By contrast, Vivaldi’s Gloria (King’s Cambridge/Cleobury) was a delight when streamed via the Atoll and, after the panel left, I played it again such was the level of clarity and listener involvement from this piece. The amplifier made the most of the refreshing lightness of texture which was brought home so vividly, the soloists so clear and uncoloured; the pensive cello causing me to tingle with excitement. The SDA300 Signature managed to reveal an incredible level of midrange and treble detail, to a degree not expected from an amplifier/speaker pairing at this price.

Atoll SDA300 Signature streaming amplifier https://the-ear.net

Moving to the 1986 Falco song Rock Me Amadeus (American Edit); the system took it all in its stride, re-creating the singer right there, in front of us, in flesh and blood as it were. The realism portrayed via the SDA300 Signature was uncanny; the reproduction precise as every guttural noise, every syllable came across loud and clear. The Atoll design gives the bass so much power; it is fast and pleasantly neutral. The pairing with the Audio Physic speaker imparted pinpoint imaging across an immense soundstage to draw the listener in very convincingly. The midrange reproduction was also refreshingly clean and uncoloured, never shrill or unpleasant as can be experienced from lesser designs.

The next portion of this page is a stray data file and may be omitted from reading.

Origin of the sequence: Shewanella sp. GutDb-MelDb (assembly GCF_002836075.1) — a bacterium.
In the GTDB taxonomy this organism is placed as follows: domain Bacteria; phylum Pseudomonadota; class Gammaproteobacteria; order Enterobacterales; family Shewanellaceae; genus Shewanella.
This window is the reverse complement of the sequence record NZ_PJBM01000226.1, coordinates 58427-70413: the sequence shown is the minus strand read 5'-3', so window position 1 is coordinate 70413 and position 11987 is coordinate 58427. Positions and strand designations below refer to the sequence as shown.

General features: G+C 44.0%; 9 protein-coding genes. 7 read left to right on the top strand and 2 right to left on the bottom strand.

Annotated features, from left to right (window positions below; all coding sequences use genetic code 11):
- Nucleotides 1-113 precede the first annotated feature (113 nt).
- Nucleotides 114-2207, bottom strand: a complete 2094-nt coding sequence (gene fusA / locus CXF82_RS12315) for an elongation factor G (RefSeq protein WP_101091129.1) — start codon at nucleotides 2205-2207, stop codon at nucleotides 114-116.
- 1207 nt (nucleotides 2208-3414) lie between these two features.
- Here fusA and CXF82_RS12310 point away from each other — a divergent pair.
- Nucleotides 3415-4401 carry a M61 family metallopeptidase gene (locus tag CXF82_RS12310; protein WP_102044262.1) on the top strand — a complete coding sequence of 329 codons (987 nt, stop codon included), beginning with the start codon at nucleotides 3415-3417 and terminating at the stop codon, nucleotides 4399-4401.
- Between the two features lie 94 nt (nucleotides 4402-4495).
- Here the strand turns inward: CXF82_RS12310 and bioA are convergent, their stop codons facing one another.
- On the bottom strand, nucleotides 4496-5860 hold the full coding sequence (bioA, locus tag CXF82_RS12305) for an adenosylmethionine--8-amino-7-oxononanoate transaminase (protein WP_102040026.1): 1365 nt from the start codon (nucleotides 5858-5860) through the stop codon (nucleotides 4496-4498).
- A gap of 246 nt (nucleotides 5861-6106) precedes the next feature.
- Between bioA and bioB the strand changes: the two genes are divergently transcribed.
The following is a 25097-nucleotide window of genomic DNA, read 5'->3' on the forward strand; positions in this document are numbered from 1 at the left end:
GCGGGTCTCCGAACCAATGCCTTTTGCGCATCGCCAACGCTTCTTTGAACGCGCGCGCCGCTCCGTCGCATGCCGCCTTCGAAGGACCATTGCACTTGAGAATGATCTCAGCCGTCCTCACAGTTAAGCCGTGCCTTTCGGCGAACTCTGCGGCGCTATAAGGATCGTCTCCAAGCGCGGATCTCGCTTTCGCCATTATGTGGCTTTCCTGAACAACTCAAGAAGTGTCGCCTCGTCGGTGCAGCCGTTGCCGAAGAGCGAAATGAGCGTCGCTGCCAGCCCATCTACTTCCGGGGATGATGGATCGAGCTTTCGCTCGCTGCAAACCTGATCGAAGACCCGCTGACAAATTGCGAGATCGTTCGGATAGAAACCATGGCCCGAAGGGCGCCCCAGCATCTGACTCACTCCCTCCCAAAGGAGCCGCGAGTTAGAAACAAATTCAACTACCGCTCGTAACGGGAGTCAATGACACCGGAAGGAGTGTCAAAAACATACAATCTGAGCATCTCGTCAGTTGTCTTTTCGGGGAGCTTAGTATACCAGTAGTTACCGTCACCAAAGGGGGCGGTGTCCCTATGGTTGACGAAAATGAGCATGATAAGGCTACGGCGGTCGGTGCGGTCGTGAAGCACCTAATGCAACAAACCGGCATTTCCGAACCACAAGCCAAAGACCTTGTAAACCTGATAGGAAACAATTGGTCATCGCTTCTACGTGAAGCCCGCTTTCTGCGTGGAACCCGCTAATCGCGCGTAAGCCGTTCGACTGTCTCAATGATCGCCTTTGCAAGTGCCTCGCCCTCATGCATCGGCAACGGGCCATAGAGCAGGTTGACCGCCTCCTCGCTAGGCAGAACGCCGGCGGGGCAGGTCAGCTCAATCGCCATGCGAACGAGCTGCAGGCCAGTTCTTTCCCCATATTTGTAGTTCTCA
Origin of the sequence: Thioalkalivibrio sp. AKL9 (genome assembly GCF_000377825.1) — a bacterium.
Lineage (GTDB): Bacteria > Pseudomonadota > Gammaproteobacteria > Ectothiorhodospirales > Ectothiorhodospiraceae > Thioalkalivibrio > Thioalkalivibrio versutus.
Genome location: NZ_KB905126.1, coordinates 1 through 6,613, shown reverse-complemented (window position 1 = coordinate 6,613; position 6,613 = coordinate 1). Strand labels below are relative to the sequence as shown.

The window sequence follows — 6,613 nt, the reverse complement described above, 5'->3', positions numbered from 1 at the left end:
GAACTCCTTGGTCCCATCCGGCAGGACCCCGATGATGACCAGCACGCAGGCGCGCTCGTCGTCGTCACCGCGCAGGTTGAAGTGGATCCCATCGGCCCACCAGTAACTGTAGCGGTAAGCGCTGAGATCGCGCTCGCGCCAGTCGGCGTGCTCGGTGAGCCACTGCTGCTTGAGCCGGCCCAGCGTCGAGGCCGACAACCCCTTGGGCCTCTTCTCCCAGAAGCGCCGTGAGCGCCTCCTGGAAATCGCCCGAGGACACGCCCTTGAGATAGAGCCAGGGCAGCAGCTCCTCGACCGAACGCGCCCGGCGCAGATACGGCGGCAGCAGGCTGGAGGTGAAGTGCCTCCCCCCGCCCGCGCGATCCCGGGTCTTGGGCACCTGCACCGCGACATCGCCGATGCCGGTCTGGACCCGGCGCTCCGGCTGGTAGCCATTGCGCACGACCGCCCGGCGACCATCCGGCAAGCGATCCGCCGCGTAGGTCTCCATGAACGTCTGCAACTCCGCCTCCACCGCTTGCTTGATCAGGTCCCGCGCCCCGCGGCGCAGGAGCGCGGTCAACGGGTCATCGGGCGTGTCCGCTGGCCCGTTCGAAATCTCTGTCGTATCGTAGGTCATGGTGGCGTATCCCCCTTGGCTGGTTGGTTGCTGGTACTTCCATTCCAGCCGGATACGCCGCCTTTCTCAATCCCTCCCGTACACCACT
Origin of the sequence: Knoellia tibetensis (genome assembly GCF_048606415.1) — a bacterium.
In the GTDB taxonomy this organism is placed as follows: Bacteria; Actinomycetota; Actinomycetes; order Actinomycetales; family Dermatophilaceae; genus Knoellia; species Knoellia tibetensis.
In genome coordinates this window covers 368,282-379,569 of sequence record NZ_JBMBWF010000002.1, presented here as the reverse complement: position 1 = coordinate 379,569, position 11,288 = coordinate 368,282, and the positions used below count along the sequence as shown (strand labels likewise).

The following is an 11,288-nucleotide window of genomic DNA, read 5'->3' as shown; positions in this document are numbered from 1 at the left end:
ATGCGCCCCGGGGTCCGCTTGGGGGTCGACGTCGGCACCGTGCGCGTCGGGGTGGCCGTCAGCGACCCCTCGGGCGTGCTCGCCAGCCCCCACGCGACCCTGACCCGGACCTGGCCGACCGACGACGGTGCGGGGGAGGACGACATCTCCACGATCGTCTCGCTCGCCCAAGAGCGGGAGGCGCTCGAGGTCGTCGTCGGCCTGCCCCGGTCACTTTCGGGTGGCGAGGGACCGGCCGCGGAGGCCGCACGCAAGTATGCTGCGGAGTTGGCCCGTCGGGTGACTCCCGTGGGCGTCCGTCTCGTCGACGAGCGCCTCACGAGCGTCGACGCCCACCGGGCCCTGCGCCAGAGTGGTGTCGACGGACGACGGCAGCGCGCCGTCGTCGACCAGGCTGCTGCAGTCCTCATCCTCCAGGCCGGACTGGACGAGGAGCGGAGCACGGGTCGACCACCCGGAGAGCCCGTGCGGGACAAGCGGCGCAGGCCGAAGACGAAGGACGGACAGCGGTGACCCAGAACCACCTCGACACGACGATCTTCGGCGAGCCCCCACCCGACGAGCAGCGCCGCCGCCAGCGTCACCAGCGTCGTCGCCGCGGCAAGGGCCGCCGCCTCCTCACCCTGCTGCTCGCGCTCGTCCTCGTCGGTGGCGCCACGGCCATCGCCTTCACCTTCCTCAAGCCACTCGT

The ability to engage the listener was reinforced with a track I’ve been using a lot lately, George Ezra’s Shotgun. Here we heard a huge amount of detail, our feet were soon tapping to the catchy, almost addictive tune and showing that the SDA300 Signature can do timing which means the tune whips along at pace as intended. I noted the natural midrange while others mentioned the tight, deep beats.

Switching to my Revival Audio Atalante 3 speakers, and we had French loudspeakers powered by French electronics. Coldplay’s Paradise popped up as a suggestion from my streaming service when I asked it what I should be listening to. It is an eclectic mix of boiling strings, rattling synthesizers, and bass-heavy-beats which were handled very well by the Atoll electronics such that I lapped up this slice of hug-warm ecstasy with extra toe-tapping enjoyment. The level of definition and detail is incredible and one could easily be forgiven for thinking the sound came from a system at many times the cost.

Atoll SDA300 Signature streaming amplifier https://the-ear.net